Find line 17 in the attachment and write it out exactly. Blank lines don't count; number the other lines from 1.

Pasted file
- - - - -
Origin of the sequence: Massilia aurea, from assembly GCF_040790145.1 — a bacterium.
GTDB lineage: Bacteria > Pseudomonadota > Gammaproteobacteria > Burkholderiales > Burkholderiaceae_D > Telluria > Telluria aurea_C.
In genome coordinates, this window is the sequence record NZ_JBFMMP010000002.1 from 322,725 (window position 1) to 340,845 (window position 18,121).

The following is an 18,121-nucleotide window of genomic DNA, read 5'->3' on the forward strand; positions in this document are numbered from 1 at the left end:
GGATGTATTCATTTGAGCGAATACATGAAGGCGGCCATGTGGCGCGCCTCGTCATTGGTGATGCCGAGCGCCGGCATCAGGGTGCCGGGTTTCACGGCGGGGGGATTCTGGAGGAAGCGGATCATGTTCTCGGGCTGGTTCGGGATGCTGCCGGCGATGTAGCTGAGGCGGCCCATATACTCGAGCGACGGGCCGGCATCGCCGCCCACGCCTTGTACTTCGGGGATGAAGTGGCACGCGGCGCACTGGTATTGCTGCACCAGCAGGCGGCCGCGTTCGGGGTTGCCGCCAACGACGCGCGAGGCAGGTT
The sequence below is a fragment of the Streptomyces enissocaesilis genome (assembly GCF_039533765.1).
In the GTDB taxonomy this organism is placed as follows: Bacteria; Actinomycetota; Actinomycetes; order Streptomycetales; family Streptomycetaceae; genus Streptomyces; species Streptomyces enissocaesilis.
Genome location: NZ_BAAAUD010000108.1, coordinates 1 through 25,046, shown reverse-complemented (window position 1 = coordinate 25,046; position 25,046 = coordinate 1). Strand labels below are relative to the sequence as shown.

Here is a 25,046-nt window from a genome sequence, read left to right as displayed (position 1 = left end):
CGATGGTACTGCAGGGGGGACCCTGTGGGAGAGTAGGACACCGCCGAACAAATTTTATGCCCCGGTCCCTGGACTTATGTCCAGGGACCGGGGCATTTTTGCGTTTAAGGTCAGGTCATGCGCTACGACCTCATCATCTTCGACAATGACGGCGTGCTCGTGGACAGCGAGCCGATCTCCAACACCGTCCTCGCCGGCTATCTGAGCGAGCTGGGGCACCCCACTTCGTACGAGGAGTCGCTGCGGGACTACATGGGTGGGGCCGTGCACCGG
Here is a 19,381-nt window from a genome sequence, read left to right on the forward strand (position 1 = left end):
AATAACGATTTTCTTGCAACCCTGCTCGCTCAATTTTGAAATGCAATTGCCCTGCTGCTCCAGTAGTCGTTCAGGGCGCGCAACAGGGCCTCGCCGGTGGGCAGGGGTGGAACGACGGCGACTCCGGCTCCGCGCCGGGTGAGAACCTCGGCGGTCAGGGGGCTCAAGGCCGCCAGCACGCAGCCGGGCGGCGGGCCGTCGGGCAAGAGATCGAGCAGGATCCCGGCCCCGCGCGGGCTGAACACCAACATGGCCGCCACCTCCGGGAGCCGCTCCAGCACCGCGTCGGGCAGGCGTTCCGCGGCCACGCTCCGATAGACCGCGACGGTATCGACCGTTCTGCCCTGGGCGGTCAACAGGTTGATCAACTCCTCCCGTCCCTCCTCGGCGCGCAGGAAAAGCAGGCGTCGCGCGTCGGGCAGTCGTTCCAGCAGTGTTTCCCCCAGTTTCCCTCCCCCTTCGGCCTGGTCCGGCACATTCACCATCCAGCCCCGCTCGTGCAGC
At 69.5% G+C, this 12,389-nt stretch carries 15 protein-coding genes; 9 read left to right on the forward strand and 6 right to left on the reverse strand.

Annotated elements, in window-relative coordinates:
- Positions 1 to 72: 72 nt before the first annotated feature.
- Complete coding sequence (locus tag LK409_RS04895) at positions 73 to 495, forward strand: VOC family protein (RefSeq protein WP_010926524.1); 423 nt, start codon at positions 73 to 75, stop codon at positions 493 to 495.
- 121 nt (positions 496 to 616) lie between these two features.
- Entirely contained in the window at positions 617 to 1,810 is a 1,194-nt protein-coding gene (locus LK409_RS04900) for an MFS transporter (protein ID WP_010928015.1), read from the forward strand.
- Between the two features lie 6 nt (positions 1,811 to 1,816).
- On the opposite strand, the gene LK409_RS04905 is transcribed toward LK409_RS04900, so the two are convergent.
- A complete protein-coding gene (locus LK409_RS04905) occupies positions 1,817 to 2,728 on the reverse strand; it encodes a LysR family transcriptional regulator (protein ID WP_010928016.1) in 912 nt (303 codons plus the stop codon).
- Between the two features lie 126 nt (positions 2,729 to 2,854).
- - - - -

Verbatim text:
- 121 nt (positions 496 to 616) lie between these two features.